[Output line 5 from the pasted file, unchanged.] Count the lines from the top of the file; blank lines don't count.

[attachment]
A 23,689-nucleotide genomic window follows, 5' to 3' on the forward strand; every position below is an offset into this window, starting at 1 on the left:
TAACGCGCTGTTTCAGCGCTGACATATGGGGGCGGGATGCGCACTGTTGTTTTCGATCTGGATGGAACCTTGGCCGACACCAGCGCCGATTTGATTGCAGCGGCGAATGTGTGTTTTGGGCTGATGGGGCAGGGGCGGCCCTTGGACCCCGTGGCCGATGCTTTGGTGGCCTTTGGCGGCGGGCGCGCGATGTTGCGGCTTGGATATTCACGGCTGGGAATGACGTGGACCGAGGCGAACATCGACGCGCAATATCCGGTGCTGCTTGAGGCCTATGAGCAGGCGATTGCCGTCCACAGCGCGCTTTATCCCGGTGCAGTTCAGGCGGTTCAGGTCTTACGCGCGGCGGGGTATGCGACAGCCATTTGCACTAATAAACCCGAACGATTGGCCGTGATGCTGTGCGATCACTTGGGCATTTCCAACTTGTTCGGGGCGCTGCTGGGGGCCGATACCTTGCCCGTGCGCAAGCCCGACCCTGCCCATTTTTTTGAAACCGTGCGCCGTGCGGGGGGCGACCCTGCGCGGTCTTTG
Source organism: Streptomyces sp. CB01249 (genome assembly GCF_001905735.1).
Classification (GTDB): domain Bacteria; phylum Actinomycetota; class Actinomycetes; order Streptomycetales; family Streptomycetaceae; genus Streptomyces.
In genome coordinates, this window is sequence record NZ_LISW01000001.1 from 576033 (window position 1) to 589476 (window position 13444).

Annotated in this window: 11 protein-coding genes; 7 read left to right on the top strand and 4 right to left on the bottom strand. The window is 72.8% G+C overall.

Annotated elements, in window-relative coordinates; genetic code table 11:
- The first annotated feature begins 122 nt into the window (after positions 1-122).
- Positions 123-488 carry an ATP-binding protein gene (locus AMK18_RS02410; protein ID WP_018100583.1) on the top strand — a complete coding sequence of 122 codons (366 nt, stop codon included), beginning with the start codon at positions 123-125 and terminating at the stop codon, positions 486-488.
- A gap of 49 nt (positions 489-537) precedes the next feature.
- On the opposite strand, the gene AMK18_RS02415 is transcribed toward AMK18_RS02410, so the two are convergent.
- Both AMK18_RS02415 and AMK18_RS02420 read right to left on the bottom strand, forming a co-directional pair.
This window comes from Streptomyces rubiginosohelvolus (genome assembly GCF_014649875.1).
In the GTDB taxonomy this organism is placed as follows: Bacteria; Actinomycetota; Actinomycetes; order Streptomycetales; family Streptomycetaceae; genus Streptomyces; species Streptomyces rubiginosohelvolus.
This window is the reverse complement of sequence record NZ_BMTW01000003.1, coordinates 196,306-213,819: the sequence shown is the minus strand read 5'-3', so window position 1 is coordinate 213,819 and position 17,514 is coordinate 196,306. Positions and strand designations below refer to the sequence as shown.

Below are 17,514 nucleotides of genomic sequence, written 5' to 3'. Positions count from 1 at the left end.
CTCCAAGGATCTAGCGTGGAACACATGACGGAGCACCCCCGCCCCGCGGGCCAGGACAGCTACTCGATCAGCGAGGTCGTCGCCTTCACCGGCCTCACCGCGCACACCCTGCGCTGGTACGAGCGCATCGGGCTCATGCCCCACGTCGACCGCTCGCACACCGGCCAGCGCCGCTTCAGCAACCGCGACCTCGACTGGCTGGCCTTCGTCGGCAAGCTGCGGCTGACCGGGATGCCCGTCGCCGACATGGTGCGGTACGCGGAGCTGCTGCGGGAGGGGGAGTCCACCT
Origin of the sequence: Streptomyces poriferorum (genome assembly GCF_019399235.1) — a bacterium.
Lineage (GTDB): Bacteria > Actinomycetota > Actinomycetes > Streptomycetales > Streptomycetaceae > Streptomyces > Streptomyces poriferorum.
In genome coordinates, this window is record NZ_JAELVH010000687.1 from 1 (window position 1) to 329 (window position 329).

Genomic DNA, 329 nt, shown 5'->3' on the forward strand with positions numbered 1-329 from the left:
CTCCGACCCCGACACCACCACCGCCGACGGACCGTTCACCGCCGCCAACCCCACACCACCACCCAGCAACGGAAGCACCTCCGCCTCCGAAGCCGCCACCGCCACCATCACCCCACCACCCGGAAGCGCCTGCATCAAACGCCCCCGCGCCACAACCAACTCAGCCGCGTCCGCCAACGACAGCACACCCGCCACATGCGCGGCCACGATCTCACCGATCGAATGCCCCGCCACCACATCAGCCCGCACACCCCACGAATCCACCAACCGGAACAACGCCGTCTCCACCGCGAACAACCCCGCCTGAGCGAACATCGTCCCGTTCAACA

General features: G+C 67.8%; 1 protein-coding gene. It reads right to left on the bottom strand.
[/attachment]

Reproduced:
In genome coordinates, this window is sequence record NZ_LISW01000001.1 from 576033 (window position 1) to 589476 (window position 13444).